Joseph Martin Waters’ Vivid Contemporary Rock Opera Debuts at Tijuana’s Centro Estatal de las Artes

Joseph Matin Waters’ opera El colibrí mágico (The Magic Hummingbird) made its impressive staged premiere this weekend at Tijuana’s Centro Estatal de las Artes Foro Experimental. For an opera with a story that takes place on the border, crossing the International Border to experience this work seemed an appropriate prelude.

César Aguilar as Francisco [photo (c.) Amy Hecht]

This opera’s arrival on the stage has been an uncertain six-year journey. In the spring of 2017 in San Diego State University’s Smith Recital Hall, I saw a few semi-staged scenes from the opera’s first incarnation, St. Francis de los Barrios. By the spring of 2019, Waters had changed the opera’s title to El colibrí mágico, but he kept shards of its original plot as well as its central character Francisco, Waters’ 21st-century version of the visionary St. Francis. In the fall of 2019 Waters gave a semi-staged production of the first act of this new version of the opera at the Smith Recital Hall.

We heard more songs and ensembles from El colibrí mágico presented in a club near the San Diego State campus in May of 2022, and the following month the entire opera was premiered in concert in New York City, a performance I was not able to experience.

Although Waters calls his opera a fairy tale for adults, his story is grounded in the harsh political reality of refugees seeking asylum at the border of the United States and Mexico. When Francisco, Carla, and Franklin, exuberant young California rock musicians, travel to Tijuana to perform in a punk club, they encounter refugees stranded at the border. But when they attempt to help them cross, they are attacked by American skinheads commanded by a xenophobic elder call The Preacher. While this sounds like a story line from a noisy television adventure series, Francisco’s ecstatic visions of the beneficent Apollonia, the mystical goddess of music, and the ministrations of Elias, Francisco’s angelic spirit-guide, lift the opera to a more spiritual level.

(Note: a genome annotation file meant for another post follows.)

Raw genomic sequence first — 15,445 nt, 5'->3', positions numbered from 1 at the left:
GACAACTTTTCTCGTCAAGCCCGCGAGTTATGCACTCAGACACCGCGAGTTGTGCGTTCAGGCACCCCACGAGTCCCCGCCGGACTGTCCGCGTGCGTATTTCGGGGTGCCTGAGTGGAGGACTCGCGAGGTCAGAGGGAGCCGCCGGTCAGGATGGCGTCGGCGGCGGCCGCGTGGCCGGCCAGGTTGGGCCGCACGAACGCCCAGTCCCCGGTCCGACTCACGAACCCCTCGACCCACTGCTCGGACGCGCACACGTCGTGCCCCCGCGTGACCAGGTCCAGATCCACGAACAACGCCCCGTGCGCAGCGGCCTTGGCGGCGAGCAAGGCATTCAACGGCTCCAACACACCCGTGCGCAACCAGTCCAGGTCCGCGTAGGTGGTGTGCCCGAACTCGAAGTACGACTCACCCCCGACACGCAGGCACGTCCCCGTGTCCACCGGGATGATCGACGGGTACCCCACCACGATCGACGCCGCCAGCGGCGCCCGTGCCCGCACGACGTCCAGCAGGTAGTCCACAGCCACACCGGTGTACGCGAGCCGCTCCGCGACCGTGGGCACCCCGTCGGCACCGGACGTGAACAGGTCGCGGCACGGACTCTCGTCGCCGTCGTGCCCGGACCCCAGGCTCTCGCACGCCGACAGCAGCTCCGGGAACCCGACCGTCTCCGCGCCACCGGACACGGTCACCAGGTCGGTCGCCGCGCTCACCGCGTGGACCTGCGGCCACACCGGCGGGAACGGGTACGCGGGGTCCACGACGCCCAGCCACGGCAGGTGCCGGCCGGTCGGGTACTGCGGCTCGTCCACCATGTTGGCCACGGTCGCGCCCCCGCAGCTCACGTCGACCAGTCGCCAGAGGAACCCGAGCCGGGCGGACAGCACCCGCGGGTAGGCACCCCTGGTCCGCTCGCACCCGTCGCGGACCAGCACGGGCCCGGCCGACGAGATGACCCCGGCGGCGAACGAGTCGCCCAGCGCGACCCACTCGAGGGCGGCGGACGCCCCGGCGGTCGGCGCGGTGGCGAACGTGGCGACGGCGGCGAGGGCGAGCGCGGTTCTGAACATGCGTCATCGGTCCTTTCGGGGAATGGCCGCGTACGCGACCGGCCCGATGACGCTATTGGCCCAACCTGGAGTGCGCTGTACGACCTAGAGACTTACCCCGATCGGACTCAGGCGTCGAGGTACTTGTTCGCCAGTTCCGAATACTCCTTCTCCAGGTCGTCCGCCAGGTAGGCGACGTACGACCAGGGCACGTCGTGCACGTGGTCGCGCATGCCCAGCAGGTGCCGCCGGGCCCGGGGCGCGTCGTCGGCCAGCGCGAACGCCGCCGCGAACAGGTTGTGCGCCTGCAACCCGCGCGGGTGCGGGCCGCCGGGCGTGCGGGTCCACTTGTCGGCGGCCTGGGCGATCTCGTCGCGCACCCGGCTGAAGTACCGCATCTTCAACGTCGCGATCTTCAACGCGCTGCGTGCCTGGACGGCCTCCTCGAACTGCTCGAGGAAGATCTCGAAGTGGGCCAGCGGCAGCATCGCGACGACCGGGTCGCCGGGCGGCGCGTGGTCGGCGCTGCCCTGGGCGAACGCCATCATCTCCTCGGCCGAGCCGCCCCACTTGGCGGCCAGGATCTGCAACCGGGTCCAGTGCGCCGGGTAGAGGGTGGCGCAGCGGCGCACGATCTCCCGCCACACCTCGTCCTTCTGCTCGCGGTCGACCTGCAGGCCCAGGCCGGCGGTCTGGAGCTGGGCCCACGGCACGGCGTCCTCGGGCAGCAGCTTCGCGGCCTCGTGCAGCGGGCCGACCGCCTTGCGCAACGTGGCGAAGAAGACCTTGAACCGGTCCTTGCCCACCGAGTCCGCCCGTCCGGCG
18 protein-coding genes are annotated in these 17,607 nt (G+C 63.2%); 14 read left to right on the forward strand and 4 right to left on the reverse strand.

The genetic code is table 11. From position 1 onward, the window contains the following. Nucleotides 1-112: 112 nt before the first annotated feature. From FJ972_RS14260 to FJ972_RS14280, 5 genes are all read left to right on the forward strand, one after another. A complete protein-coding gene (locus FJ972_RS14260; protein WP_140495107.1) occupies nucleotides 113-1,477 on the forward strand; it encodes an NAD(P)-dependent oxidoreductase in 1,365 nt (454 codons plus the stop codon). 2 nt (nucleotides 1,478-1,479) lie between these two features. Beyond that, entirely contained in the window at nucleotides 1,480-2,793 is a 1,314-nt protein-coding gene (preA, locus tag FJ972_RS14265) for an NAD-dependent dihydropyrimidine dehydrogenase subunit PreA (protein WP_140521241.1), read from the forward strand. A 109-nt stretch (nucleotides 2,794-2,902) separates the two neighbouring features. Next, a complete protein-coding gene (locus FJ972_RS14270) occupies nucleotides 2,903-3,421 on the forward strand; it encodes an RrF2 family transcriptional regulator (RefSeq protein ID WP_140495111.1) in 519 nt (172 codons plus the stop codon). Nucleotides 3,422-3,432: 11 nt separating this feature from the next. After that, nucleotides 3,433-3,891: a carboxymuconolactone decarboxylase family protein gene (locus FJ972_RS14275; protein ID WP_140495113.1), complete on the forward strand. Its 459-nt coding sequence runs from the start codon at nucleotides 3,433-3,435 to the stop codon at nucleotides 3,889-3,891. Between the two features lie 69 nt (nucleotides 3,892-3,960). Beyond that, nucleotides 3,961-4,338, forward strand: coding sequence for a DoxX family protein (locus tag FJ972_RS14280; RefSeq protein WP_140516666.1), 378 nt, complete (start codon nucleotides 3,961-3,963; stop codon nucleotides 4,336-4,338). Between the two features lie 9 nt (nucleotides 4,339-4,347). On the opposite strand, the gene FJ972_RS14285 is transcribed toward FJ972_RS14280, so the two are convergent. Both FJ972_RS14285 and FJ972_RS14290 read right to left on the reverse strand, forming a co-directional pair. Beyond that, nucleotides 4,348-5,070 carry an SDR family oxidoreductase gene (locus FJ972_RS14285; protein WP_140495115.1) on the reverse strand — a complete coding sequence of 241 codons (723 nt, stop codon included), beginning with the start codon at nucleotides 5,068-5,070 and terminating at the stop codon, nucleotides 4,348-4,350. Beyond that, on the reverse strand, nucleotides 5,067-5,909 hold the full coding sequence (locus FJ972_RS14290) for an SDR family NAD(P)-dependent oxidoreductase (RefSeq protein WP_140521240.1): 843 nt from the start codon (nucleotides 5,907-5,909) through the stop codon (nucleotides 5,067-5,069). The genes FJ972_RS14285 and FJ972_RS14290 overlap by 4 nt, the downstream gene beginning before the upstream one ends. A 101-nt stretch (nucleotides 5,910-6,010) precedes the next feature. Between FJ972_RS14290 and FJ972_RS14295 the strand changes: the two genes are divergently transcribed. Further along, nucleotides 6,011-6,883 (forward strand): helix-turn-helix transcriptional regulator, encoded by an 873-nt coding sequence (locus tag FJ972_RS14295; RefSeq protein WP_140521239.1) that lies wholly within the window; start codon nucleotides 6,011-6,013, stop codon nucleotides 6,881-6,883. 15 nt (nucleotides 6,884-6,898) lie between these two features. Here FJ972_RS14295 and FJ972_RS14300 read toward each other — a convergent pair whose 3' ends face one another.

Over the years, Waters’ score has morphed from an edgy contemporary chamber opera to a full-blown rock opera. Although his score has retained the more compatible timbres of piano, flute and saxophone, the hard edge of drum kit, electric bass and two additional guitars now dominates and drives the score. His ever malleable vocal style still serves the drama well, with arched, soaring lines for Francisco, Apollonia, and Elias, contrasted by more conversational, pop-influenced vocal tunes for Carla and Franklin, not to mention the strident declamations of The Preacher.

Standing from left: Miguel Zarzueta & Charles Coleman; kneeling: Giovanni Delgado Ferreira; crow chorus behind chairs [photo (c.) Amy Hecht]

The dramatic command and gleaming vocal quality of Mexican-Canadian countertenor César Aguilar delivered a winning Francisco, and Aguilar persuasively embodied his character’s impassioned mystical awareness. In the role of Elias, which in an earlier version of the opera functioned as Francisco’s love interest, Miguel Zarzueta’s supple, rich tenor provided the perfect complement as Francisco’s angelic mentor.